The recent US Supreme Court ruling on the long running Bowman v. Monsanto case is quite educational. Whilst the main thrust of the case was about a farmer effectively planting and harvesting Monsanto GM seed without a license and hence was performing actions in breech of Monsanto’s patent, Bowman’s ‘experiment’ and the issues aroudn licensing reveals much about the state of GM in the USA. Also we shouldn’t be blind to the consolidation in the seed business that has resulted in Monsanto, DuPont and Syngenta controlling 53% of the global market, along with the cost of (GM) seed skyrocketing.

    With the very high cost (both in terms of money and timescales) of developing new GM crops, we can expect GM seed to remain expensive particularly as the GM companies, like the pharmaceutical’s, (currently) only getting a few decades of patent protection.

  • andrew purches 21st Jun '13 - 9:45am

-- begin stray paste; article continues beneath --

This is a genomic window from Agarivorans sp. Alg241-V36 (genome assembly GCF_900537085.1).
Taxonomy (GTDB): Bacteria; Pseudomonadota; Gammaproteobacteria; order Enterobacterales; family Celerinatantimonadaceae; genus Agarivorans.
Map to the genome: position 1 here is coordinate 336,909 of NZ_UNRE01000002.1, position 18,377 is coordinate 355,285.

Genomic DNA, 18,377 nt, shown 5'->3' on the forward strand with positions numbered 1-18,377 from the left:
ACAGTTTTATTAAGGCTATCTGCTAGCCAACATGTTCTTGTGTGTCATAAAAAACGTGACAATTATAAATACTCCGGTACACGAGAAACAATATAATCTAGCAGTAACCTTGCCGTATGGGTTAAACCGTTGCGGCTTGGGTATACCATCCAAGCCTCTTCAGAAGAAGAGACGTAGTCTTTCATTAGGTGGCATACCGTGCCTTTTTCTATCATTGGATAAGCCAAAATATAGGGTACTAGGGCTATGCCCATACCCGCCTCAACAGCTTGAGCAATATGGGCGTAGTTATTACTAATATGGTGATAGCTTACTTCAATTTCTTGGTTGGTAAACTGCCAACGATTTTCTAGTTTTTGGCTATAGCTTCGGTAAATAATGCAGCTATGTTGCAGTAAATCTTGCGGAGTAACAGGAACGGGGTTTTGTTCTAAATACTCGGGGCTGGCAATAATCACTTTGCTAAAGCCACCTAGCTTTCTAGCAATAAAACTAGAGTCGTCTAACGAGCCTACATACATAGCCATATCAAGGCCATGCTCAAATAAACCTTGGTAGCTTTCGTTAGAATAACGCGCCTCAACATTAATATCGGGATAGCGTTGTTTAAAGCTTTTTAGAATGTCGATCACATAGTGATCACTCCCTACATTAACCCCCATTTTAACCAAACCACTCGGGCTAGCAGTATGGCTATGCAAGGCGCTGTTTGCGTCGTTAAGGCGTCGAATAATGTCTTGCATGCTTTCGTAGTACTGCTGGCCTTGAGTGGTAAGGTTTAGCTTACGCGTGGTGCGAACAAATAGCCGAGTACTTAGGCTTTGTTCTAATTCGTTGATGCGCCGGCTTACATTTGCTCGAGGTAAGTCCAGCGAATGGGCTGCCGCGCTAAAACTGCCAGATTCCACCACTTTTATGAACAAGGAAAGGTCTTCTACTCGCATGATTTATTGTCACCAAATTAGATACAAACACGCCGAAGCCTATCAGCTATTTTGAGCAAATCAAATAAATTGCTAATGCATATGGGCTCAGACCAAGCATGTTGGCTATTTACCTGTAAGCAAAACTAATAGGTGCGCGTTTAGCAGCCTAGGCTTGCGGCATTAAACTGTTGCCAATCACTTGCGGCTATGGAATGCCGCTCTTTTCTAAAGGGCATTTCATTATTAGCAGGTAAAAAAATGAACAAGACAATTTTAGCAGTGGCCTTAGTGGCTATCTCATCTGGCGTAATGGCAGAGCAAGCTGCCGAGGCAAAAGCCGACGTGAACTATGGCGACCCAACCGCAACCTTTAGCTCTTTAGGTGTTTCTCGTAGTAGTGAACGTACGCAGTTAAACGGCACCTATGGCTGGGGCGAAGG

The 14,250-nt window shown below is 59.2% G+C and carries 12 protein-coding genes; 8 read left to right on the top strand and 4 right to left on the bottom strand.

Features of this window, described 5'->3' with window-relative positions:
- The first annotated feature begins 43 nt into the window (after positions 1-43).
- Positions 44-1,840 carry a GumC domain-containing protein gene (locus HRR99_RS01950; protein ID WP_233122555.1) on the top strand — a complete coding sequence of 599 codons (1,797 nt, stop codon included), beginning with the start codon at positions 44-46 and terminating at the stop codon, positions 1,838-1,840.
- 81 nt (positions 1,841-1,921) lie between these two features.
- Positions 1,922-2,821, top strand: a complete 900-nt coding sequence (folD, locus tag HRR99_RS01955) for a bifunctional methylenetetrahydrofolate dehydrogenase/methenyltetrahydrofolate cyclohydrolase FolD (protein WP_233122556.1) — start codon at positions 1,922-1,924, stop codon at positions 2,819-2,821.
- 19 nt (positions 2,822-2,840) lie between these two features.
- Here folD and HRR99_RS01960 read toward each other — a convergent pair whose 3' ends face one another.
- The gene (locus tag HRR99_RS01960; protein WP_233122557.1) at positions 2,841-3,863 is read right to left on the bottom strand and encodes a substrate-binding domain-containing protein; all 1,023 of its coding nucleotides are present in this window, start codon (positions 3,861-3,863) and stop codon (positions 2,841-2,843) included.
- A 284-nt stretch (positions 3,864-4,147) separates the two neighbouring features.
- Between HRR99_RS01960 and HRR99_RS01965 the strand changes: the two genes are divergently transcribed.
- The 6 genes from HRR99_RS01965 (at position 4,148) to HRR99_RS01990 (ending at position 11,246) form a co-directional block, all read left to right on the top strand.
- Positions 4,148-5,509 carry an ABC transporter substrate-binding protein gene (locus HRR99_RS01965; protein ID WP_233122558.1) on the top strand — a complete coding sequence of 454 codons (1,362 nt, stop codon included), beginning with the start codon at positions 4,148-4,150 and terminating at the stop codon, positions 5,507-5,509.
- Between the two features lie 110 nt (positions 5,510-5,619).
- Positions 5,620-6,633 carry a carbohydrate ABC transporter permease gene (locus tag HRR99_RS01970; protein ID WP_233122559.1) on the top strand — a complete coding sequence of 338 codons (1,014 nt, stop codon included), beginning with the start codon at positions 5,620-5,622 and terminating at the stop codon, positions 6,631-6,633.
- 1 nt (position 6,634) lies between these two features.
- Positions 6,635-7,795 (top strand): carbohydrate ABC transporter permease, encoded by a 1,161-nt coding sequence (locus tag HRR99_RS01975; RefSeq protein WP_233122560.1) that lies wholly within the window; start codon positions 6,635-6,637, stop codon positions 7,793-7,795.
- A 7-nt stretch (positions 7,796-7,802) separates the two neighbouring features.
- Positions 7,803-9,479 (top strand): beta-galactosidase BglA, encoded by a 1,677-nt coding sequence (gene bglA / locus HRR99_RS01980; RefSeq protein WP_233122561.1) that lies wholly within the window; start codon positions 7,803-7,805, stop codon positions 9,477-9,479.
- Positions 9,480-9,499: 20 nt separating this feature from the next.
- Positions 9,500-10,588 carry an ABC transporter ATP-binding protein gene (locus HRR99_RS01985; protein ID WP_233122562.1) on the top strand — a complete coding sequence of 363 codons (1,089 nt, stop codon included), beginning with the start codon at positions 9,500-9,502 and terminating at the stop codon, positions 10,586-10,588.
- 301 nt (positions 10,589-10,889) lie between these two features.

Thank you Kate Parminter for your rational observation on the future of GM, but, internationally, the political and moral problems are building up to a very significant minefield. Vlad Putin has already blasted members of the American Administration, specifically the Vice President, and indirectly,the President for giving complete freedom to the likes of Monsanto – ( and the full transcript of his diatribe can be found by searching for Putin and GM crops / Obama). He described the controlling marketing and use of GM seed, particularly in the developing world as an “Act of War” -hinting that the Russian Federation might well take action against the wholesale destruction of traditional agricultural methodology. And he is right. The right to live or die must not be left in the hands of these global exploitive monolithic agro- chemical giants, nor Owen Patterson come to that.

  • Simon McGrath 21st Jun '13 - 11:00am

    @peter Tyzack “GM Crops, Fracking, Nuclear Power, Severn Barrage, 3rd Runway at Heathrow… common factor?All being promoted by those who stand to make a bundle out of them”